Inflammation of the pericardium, which is a sac-like membrane, is called pericarditis. Pericarditis can be caused due to various medical conditions including viral infection, a pyogenic (pus-producing) infection, tuberculosis, urema, heart attack (myocardial infarction), cardiac injury and rheumatic or collagen vascular disease. There are many other rare factors, such as radiation, which is used to treat cancer in the chest area, syphilis, a fungal infection or a parasitic infection can trigger pericarditis.
The primary symptom of chronic pericarditis is chest pain. It may also be accompanied by tiredness, coughing, and shortness of breath. Severe cases of chronic pericarditis can lead to swelling in the stomach and legs and hypotension (low blood pressure).
The severe pericarditis can lead to two complications— cardiac tamponade and chronic constrictive pericarditis.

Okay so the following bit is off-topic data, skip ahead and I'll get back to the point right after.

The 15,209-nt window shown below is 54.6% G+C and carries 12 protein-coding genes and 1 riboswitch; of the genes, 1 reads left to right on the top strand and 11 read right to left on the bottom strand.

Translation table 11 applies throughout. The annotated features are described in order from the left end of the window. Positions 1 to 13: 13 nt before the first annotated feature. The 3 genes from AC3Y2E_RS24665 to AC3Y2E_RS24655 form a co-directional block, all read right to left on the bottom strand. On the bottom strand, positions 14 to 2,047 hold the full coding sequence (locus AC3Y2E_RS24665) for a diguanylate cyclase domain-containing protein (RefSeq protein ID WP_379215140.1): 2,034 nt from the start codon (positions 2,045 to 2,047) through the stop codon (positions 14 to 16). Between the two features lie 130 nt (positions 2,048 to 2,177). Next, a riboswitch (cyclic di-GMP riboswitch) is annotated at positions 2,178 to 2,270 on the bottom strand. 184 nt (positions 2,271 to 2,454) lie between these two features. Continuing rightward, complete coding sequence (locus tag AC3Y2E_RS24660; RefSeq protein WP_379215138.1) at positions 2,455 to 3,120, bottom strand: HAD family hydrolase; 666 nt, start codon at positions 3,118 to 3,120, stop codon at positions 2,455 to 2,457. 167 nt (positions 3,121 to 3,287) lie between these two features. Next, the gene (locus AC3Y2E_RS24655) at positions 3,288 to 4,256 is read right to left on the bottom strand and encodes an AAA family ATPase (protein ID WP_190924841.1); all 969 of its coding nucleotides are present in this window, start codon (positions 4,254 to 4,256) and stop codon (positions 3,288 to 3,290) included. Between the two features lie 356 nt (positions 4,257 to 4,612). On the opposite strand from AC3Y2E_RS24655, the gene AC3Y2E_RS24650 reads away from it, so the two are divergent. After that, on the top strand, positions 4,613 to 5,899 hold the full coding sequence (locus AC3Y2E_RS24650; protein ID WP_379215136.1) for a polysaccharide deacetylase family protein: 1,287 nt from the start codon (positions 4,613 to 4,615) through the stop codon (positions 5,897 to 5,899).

• According to the National Heart, Lung and Blood institute, “Cardiac tamponade occurs, if too much fluid collects in the pericardium (the membrane around the heart). The extra fluid puts pressure on the heart, which prevents the heart from properly filling with blood. As a result, less blood leaves the heart and causes a sharp drop in blood pressure. If left untreated, cardiac tamponade can be fatal.”
• Chronic constrictive pericarditis is a rare disease, which develops over time. It may cause scar-like tissue throughout the pericardium. The sac-like structure becomes stiff and doesn’t move properly. Meanwhile, the scarred tissue constricts the heart and prevents it from functioning well.
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